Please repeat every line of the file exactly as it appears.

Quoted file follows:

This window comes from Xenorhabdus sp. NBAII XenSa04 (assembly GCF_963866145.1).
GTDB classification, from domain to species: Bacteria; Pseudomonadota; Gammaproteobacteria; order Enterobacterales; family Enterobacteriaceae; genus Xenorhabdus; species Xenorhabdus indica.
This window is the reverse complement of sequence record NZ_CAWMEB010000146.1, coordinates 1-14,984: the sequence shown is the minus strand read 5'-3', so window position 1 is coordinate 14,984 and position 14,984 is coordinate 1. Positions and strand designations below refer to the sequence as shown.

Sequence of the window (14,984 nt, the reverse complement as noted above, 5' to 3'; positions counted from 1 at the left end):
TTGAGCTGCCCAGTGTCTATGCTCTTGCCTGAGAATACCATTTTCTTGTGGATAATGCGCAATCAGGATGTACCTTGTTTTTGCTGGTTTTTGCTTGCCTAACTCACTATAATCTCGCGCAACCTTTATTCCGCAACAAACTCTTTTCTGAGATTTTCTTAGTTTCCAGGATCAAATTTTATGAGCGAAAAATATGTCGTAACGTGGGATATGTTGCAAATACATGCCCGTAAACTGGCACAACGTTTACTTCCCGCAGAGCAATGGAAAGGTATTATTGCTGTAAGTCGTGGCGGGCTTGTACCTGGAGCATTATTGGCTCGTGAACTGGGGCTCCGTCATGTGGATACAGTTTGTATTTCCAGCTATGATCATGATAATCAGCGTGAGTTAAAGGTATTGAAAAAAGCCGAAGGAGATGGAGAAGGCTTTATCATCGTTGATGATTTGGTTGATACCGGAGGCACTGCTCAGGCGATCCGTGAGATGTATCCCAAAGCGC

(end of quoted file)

This window comes from Xenorhabdus sp. NBAII XenSa04 (assembly GCF_963866145.1).
GTDB classification, from domain to species: Bacteria; Pseudomonadota; Gammaproteobacteria; order Enterobacterales; family Enterobacteriaceae; genus Xenorhabdus; species Xenorhabdus indica.
This window is the reverse complement of sequence record NZ_CAWMEB010000146.1, coordinates 1-14,984: the sequence shown is the minus strand read 5'-3', so window position 1 is coordinate 14,984 and position 14,984 is coordinate 1. Positions and strand designations below refer to the sequence as shown.

Sequence of the window (14,984 nt, the reverse complement as noted above, 5' to 3'; positions counted from 1 at the left end):
TTGAGCTGCCCAGTGTCTATGCTCTTGCCTGAGAATACCATTTTCTTGTGGATAATGCGCAATCAGGATGTACCTTGTTTTTGCTGGTTTTTGCTTGCCTAACTCACTATAATCTCGCGCAACCTTTATTCCGCAACAAACTCTTTTCTGAGATTTTCTTAGTTTCCAGGATCAAATTTTATGAGCGAAAAATATGTCGTAACGTGGGATATGTTGCAAATACATGCCCGTAAACTGGCACAACGTTTACTTCCCGCAGAGCAATGGAAAGGTATTATTGCTGTAAGTCGTGGCGGGCTTGTACCTGGAGCATTATTGGCTCGTGAACTGGGGCTCCGTCATGTGGATACAGTTTGTATTTCCAGCTATGATCATGATAATCAGCGTGAGTTAAAGGTATTGAAAAAAGCCGAAGGAGATGGAGAAGGCTTTATCATCGTTGATGATTTGGTTGATACCGGAGGCACTGCTCAGGCGATCCGTGAGATGTATCCCAAAGCGC